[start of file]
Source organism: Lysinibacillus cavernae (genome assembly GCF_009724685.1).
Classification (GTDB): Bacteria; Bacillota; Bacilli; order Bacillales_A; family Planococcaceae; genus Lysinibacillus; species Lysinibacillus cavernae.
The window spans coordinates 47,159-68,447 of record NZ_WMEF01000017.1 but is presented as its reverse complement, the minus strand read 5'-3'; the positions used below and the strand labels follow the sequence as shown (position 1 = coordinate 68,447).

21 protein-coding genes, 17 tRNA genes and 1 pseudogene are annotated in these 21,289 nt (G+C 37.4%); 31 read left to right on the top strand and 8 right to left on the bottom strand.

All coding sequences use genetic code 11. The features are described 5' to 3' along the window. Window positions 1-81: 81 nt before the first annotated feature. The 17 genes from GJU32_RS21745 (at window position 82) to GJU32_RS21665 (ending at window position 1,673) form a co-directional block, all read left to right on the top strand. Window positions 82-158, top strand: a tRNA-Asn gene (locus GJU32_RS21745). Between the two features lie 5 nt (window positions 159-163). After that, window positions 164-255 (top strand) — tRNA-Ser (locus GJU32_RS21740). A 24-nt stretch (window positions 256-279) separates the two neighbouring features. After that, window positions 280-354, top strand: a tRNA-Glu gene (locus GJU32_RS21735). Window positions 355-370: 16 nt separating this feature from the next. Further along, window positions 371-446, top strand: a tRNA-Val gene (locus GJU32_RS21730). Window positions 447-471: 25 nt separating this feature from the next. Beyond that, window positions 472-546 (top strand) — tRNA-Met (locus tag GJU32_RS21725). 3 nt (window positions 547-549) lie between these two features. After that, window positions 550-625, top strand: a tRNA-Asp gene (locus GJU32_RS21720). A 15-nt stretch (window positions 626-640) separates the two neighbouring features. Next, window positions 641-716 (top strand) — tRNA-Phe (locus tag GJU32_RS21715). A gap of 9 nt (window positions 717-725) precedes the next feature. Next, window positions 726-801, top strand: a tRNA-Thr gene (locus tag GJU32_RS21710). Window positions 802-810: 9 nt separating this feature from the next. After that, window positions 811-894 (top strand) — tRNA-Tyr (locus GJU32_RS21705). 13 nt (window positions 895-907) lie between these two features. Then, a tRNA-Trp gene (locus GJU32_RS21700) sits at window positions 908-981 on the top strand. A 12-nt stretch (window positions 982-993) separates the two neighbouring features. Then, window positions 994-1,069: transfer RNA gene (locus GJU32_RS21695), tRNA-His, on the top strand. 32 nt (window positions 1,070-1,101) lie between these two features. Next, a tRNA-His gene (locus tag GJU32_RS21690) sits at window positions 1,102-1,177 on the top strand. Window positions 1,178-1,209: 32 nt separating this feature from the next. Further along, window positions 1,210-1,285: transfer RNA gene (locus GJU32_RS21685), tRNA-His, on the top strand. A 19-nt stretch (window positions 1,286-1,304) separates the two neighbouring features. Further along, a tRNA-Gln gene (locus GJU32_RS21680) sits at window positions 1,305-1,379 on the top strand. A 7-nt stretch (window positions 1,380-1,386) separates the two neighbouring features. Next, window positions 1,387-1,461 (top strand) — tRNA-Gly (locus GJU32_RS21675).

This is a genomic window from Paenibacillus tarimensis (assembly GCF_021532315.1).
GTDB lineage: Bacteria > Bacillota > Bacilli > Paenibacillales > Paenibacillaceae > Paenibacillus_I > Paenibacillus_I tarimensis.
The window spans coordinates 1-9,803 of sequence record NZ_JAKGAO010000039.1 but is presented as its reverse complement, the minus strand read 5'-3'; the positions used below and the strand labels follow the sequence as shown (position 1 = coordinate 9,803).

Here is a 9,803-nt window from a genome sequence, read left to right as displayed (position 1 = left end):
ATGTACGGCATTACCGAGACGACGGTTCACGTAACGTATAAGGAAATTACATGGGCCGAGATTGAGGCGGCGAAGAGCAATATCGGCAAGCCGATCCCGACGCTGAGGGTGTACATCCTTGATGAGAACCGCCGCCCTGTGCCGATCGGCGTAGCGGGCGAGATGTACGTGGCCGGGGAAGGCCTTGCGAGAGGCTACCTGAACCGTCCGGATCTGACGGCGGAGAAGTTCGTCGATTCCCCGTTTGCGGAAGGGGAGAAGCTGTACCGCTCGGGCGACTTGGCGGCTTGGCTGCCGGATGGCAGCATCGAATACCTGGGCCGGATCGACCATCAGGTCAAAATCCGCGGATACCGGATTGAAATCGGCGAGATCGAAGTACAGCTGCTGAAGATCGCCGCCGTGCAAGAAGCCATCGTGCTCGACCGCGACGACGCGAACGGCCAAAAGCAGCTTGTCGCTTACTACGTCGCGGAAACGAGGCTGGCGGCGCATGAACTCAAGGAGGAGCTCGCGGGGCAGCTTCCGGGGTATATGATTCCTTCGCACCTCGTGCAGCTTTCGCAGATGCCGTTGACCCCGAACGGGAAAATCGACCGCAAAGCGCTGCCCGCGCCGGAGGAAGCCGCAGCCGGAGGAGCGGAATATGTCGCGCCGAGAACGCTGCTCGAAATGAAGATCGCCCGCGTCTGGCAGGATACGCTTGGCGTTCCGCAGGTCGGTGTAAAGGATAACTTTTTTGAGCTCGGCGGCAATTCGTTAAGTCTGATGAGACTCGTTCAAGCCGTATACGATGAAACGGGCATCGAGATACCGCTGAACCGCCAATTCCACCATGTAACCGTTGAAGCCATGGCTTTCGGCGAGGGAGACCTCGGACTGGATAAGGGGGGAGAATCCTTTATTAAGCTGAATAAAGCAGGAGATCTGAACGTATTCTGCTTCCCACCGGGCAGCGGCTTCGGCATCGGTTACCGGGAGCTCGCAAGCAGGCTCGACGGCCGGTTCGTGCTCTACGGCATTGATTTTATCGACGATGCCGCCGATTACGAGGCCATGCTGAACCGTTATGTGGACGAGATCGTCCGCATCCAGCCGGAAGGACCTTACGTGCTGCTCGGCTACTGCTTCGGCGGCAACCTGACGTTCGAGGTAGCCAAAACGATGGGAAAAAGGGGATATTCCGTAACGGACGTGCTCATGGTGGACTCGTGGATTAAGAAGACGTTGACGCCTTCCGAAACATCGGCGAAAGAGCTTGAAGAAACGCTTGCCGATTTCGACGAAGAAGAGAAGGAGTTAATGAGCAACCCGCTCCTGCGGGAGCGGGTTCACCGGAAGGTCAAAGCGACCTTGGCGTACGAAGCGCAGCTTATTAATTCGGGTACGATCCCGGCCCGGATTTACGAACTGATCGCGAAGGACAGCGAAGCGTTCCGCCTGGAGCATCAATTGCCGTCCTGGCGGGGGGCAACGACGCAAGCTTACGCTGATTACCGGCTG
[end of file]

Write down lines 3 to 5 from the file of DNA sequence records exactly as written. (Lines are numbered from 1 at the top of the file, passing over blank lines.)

The window spans coordinates 47,159-68,447 of record NZ_WMEF01000017.1 but is presented as its reverse complement, the minus strand read 5'-3'; the positions used below and the strand labels follow the sequence as shown (position 1 = coordinate 68,447).

21 protein-coding genes, 17 tRNA genes and 1 pseudogene are annotated in these 21,289 nt (G+C 37.4%); 31 read left to right on the top strand and 8 right to left on the bottom strand.

All coding sequences use genetic code 11. The features are described 5' to 3' along the window. Window positions 1-81: 81 nt before the first annotated feature. The 17 genes from GJU32_RS21745 (at window position 82) to GJU32_RS21665 (ending at window position 1,673) form a co-directional block, all read left to right on the top strand. Window positions 82-158, top strand: a tRNA-Asn gene (locus GJU32_RS21745). Between the two features lie 5 nt (window positions 159-163). After that, window positions 164-255 (top strand) — tRNA-Ser (locus GJU32_RS21740). A 24-nt stretch (window positions 256-279) separates the two neighbouring features. After that, window positions 280-354, top strand: a tRNA-Glu gene (locus GJU32_RS21735). Window positions 355-370: 16 nt separating this feature from the next. Further along, window positions 371-446, top strand: a tRNA-Val gene (locus GJU32_RS21730). Window positions 447-471: 25 nt separating this feature from the next. Beyond that, window positions 472-546 (top strand) — tRNA-Met (locus tag GJU32_RS21725). 3 nt (window positions 547-549) lie between these two features. After that, window positions 550-625, top strand: a tRNA-Asp gene (locus GJU32_RS21720). A 15-nt stretch (window positions 626-640) separates the two neighbouring features. Next, window positions 641-716 (top strand) — tRNA-Phe (locus tag GJU32_RS21715). A gap of 9 nt (window positions 717-725) precedes the next feature. Next, window positions 726-801, top strand: a tRNA-Thr gene (locus tag GJU32_RS21710). Window positions 802-810: 9 nt separating this feature from the next. After that, window positions 811-894 (top strand) — tRNA-Tyr (locus GJU32_RS21705). 13 nt (window positions 895-907) lie between these two features. Then, a tRNA-Trp gene (locus GJU32_RS21700) sits at window positions 908-981 on the top strand. A 12-nt stretch (window positions 982-993) separates the two neighbouring features. Then, window positions 994-1,069: transfer RNA gene (locus GJU32_RS21695), tRNA-His, on the top strand. 32 nt (window positions 1,070-1,101) lie between these two features. Next, a tRNA-His gene (locus tag GJU32_RS21690) sits at window positions 1,102-1,177 on the top strand. Window positions 1,178-1,209: 32 nt separating this feature from the next. Further along, window positions 1,210-1,285: transfer RNA gene (locus GJU32_RS21685), tRNA-His, on the top strand. A 19-nt stretch (window positions 1,286-1,304) separates the two neighbouring features. Further along, a tRNA-Gln gene (locus GJU32_RS21680) sits at window positions 1,305-1,379 on the top strand. A 7-nt stretch (window positions 1,380-1,386) separates the two neighbouring features. Next, window positions 1,387-1,461 (top strand) — tRNA-Gly (locus GJU32_RS21675).